Let’s look at the IEA claim for 2011. The data suggests that generation from coal did fall significantly between 2010 and 2011 by 113Twh. However there is no corresponding rise in gas generation. Electricity from US gas plants did go up – but only by 29Twh. Generation from wind, hydro and other renewables rose by three times that amount.

On its own this suggests it was renewable energy – not gas – which drove the change in emissions.

However, the Harvard team point out that the year-on-year numbers are affected by changes in demand – which fell slightly in 2011.

To isolate the impact of changes in electricity mix we need to examine yearly changes in output relative to what would have happened if the proportions of each energy type – e.g. coal, gas, wind – had remained the same year to year.

On this “normalised” basis the numbers are still similar; coal power fell by 105TWh, gas generation rose by 33TWh and renewables rose by 93TWh. It’s possible to estimate the impact of these changes on emissions from the US power sector.

The Harvard team convincingly argue that most new gas directly replaces coal. So using their estimates for how much CO2 comes from each source (Gas 0.4 tonnes CO2/MWh, Coal 0.968 tonnes CO2/MWh) switching to gas saved around 18.8MMT CO2.

Renewables, however, don’t necessarily lead to a direct reduction in coal use – because they can be intermittent. For example, more wind can mean less gas.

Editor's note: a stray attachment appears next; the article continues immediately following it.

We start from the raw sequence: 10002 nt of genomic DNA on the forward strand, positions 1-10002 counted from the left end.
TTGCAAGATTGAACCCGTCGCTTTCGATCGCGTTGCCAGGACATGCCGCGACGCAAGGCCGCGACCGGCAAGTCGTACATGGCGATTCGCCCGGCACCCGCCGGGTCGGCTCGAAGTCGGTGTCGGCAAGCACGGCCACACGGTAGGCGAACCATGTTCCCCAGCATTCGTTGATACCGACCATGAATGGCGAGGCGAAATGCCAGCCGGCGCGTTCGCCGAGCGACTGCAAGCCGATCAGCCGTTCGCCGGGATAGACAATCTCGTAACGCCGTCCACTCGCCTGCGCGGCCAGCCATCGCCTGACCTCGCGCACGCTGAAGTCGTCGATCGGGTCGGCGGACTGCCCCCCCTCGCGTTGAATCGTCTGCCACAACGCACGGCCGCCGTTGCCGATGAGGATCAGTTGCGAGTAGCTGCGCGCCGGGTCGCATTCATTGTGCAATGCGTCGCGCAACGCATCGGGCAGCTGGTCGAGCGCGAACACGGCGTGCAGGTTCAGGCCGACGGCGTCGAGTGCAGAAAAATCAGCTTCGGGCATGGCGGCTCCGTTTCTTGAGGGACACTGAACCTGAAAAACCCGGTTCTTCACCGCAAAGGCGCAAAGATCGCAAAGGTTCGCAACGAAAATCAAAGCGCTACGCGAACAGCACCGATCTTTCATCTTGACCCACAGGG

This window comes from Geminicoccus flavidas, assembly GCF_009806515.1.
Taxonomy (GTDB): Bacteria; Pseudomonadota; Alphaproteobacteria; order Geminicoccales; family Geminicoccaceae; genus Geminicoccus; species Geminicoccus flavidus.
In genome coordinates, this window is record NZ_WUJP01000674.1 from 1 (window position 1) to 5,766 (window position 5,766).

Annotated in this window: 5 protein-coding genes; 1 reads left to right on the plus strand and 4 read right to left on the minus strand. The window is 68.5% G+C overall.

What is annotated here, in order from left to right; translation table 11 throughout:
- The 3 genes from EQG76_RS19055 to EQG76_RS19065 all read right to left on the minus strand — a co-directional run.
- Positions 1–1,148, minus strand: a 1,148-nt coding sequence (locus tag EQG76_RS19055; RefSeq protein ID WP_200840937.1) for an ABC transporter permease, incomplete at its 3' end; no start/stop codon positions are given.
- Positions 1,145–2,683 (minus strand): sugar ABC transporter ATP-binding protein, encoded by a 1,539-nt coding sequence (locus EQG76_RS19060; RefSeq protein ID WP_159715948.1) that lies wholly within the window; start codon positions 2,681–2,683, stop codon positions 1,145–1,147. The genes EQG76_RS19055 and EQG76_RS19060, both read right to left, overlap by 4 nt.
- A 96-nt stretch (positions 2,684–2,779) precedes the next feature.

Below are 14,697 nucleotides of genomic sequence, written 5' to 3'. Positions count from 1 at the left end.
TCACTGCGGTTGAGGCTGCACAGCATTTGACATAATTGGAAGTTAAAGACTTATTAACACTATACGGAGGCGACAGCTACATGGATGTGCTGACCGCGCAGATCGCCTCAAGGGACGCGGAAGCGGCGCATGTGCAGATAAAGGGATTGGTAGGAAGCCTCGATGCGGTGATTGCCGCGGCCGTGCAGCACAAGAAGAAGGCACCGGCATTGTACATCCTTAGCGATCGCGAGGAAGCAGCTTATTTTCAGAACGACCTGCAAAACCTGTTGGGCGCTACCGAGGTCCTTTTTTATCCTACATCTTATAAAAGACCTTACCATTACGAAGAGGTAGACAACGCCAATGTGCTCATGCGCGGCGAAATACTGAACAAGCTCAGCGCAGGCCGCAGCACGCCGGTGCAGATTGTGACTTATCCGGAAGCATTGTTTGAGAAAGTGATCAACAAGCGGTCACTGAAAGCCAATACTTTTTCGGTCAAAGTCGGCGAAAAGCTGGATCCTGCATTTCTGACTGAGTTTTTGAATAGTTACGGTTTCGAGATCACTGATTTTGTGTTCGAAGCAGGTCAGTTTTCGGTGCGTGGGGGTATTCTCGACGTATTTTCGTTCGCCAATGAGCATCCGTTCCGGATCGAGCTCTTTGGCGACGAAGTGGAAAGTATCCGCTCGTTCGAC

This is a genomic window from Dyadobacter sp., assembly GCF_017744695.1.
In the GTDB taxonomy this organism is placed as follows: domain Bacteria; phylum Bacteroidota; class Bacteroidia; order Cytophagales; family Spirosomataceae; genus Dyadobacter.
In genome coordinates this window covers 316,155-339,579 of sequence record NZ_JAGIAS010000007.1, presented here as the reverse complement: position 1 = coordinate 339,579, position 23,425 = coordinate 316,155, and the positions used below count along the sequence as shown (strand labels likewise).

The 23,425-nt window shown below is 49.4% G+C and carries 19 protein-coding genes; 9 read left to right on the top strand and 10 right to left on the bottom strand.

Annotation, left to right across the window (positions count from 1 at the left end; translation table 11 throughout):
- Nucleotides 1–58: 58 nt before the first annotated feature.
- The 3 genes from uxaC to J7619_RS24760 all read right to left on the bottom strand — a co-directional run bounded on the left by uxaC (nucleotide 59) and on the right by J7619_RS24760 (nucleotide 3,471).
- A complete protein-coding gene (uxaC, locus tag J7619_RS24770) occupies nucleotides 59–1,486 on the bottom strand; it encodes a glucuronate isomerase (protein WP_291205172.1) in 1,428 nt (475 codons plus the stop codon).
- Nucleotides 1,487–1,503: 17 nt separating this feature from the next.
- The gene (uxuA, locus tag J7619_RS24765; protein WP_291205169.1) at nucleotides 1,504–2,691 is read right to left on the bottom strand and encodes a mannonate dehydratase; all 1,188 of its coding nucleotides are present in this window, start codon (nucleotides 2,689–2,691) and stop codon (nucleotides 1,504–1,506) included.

Using a rough estimate of how much CO2 is saved by renewable energy provided by the US Environmental Protection Agency (EPA) results in total savings of around 64.4MMT of CO2, more than three times the savings from the coal-to-gas switch. Indeed as our analysis shows, wind power alone produces emissions reductions almost identical to those from coal to gas in 2011.

And the 2009 recession

In 2009, the year examined by the Harvard academics, the data looked a little different.

The latest EIA numbers show overall emissions fell by 9.1%, partially driven by the 4.1% drop in electricity demand, leading most to conclude the recession drove down emissions from the power sector.

However McElroy et al, comparing actual generation with what would have happened if the mix had stayed the same, claimed the switch from coal to gas – not the recession – was the single most important factor driving down emissions from electricity generation.

This result was confirmed by an econometric model they had designed to examine coal to gas switching in different US states driven by changes in the price of gas. In one sense they were right: switching away from coal to other forms of power was a major cause of emissions reductions in 2009.